Advanced search

Mumsnet has not checked the qualifications of anyone posting here. Free legal advice is available from a Citizen's Advice Bureau, and the Law Society can supply a list of local solicitors.

Declaring 'Keep' to the Tax Office

(7 Posts)
nibblingfingernails Mon 13-Jun-16 21:33:31

DD is 22, she pays me £100 a month, I have just been talking with someone from WTC/CTC and asked them if I needed to put this in as another income. Her response was "Do I declare it to the tax office?" My answer to her was "No, should I?" She has recommended that I ring Tax office and speak with them.

I am worrying now, obviously I ask her to contribute as she needs to know that life is not free etc but it honestly didn't cross my mind that I may have to declare it to the tax office!

drspouse Mon 13-Jun-16 21:41:48

Look up the rules on lodgers - the Rent a Room scheme. I don't know if it applies to relatives though.

nibblingfingernails Tue 14-Jun-16 17:41:43

So I have just had a look on Rent a Room and found this -

The Rent-a-Room Scheme allows owner occupiers and tenants to receive tax-free rental income if you provide furnished accommodation in your only or main home.

The annual Rent-a-Room limit is £4,250. This reduces to £2,125 if someone else receives income from letting accommodation in the same property, such as a joint owner. The limit is the same even if you let accommodation for less than 12 months.

When you can use the Rent-a-Room Scheme
You can use the scheme if:

you let a furnished room to a lodger
your letting activity amounts to a trade, for example, if you run a guest house or bed and breakfast business, or provide services, such as meals and cleaning
When you can’t use the Rent-a-Room Scheme
You can’t use the scheme if the accommodation is:

not part of your main home when you let it
not furnished
used as an office or for any business - you can use the scheme if your lodger works in your home in the evening or at weekends or is a student who is provided with study facilities
in your UK home and is let while you live abroad
the whole of your home, rather than a part of it
Rent-a-Room Scheme
If your gross receipts from letting are not more than the Rent-a-Room limit of £4,250 (or £2,125), you don’t pay tax on your profit. If they are more than the limit, you may still be able to benefit under the Rent-a-Room Scheme.

Your gross receipts include:

rental income (before expenses)
any amounts you receive for meals, goods and services, such as cleaning or laundry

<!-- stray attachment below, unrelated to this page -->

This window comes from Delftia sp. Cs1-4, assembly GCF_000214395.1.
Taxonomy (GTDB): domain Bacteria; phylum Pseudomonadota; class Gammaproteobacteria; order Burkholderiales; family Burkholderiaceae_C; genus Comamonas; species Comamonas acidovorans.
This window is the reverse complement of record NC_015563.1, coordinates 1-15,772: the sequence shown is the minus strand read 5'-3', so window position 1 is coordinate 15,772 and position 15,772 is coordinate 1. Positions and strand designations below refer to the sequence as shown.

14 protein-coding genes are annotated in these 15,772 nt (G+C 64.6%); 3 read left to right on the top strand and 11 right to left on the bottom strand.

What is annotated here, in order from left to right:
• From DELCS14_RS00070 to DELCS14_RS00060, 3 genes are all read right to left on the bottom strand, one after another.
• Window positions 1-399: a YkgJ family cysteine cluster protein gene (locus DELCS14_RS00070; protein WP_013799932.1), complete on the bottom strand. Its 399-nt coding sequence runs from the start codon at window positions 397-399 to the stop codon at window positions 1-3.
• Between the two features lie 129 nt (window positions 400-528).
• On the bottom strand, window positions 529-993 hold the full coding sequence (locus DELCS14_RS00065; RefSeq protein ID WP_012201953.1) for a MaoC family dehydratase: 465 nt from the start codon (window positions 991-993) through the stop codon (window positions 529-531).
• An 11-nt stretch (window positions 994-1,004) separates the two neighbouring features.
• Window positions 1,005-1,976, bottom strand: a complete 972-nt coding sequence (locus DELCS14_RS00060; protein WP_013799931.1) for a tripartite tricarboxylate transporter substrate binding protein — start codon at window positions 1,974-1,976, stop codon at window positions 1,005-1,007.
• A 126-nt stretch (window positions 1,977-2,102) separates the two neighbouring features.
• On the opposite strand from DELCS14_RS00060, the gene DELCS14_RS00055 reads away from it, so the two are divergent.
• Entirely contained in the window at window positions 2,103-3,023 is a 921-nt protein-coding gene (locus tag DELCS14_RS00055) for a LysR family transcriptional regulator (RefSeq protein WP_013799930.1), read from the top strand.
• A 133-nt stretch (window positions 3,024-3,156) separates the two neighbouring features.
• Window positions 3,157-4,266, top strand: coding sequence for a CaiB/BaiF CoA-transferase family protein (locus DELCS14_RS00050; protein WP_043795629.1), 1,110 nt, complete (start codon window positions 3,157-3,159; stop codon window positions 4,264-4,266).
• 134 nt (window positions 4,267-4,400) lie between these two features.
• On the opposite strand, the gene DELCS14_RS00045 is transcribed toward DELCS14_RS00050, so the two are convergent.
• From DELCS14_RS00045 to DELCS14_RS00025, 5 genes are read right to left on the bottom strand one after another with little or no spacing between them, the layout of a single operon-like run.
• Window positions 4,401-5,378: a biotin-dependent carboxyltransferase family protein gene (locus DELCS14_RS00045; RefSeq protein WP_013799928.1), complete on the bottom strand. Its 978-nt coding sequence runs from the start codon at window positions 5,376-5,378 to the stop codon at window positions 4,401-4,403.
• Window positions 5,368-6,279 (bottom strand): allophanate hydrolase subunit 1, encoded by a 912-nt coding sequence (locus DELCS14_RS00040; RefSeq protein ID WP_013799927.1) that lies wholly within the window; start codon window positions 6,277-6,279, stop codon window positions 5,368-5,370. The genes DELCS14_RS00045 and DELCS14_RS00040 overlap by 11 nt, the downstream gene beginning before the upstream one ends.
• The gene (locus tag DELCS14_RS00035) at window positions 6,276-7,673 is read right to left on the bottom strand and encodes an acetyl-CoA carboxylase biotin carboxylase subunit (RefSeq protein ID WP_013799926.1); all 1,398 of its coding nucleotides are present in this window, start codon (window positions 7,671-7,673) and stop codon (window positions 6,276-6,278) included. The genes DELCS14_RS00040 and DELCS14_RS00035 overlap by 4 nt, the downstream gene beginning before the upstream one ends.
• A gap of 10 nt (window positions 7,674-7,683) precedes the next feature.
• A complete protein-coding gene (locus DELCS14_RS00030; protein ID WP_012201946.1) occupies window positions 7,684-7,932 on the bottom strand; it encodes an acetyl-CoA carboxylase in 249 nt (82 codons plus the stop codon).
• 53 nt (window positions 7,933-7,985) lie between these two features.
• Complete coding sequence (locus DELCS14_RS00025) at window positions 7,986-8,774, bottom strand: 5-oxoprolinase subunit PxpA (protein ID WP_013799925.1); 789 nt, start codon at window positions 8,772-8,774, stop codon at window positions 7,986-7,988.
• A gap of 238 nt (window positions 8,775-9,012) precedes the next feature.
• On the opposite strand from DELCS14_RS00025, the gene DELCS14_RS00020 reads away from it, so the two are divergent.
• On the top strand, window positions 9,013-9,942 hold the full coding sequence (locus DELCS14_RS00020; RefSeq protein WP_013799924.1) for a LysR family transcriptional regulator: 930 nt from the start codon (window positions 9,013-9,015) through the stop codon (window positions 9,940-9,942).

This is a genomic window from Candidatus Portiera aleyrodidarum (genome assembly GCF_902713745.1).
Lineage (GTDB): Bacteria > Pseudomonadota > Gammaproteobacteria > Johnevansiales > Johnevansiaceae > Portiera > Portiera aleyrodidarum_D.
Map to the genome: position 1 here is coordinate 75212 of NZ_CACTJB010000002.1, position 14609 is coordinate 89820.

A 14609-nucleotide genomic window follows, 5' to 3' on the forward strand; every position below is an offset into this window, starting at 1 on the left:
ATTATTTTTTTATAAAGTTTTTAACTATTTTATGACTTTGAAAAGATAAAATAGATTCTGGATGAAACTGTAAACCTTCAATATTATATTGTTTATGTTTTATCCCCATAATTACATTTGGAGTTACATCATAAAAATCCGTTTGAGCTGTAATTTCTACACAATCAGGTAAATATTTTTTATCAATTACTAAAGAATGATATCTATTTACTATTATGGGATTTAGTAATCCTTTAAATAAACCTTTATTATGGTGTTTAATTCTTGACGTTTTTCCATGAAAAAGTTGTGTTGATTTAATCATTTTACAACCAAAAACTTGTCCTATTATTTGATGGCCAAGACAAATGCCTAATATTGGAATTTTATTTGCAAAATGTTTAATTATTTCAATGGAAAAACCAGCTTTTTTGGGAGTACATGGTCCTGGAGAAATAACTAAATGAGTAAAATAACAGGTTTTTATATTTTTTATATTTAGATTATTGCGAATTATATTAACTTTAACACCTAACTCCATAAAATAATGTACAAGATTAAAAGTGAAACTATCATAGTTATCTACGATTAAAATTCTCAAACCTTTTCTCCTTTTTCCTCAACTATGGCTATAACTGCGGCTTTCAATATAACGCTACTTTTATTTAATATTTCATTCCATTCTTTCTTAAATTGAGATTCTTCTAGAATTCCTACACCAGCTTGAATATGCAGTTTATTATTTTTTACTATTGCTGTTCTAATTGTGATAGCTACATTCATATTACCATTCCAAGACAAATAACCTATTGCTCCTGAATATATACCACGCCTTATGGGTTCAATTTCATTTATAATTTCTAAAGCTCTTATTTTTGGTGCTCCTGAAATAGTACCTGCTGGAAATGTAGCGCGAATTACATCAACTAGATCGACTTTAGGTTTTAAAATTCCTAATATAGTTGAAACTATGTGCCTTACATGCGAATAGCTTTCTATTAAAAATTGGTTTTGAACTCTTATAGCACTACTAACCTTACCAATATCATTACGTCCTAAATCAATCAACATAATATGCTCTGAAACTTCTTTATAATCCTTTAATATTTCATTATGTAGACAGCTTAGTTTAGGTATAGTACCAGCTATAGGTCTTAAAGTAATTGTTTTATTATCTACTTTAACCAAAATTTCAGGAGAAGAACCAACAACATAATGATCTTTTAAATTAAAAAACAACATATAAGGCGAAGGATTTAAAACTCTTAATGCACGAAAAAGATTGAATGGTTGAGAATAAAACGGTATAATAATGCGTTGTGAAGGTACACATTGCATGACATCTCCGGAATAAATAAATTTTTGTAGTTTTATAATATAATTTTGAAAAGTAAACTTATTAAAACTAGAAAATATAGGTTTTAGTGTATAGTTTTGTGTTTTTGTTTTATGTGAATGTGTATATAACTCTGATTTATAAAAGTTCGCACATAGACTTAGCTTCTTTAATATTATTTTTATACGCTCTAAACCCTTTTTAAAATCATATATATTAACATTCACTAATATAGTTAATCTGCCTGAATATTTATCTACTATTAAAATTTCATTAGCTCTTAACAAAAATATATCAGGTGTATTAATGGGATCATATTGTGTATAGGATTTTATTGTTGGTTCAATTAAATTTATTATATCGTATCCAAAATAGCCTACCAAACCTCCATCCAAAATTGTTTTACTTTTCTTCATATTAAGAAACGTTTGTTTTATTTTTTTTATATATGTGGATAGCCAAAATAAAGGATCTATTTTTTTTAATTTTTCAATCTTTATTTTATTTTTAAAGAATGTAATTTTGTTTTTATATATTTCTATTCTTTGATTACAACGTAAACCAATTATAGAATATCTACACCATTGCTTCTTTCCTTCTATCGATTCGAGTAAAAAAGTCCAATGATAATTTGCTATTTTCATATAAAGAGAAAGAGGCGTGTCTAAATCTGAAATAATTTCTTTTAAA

any ‘balancing charges’
You usually count your gross receipts for a tax year - that is, from 6 April one year to 5 April the next.

If your letting activity amounts to a trade, you count your gross receipts for your basis period. Helpsheet 222 How to calculate your taxable profits provides more information.

If your gross receipts are less than the Rent-a-Room limit
If your gross receipts are less than £4,250 (or £2,125), you are automatically exempt from tax on that income.

If you have made a loss, however, it may be better for you to pay tax in the normal way - that is, on your receipts less expenses. You will need to tell HMRC that you want to do this within the time limit.

So, Do I let the tax office know as my DD's keep is way below the requirements! confused

SlightlyperturbedOwl Tue 14-Jun-16 17:48:56

Not an expert but I would imagine that £100 a month won't cover much more than food and toiletries etc, so really this is her share of living costs. In other words if she bought her own food, light bulbs, washing powder and so on this wouldn't even go through your purse? I can't see how this is declarable as it isn't 'profit' it's just her paying her own expenses?

OneBiscuitAtATime Tue 14-Jun-16 17:50:14

But how is that different to a cohabiting couple both contributing for example? She is an adult family member and pays s share of the outgoing a relative to her income. Only commenting as I'm surprised, hopefully someone who actually knows will be along shortly.

nibblingfingernails Tue 14-Jun-16 18:03:26

I only want to do what is right, it never occurred to me that I may have to pay/let the tax office know that DD pays keep. I am rather tempted to tell her to live here for free to save the hassle! grin

OurBlanche Tue 14-Jun-16 18:07:11

No, you don't. Your DD could simply spend that money on food for the household. Then it would not have passed through you at all, that you collect it for the family kitty is neither here nor there. It isn't money you are earning, it is money your family is spending on food and bills, all adults contributing.

Join the discussion

Join the discussion

Registering is free, easy, and means you can join in the discussion, get discounts, win prizes and lots more.

Register now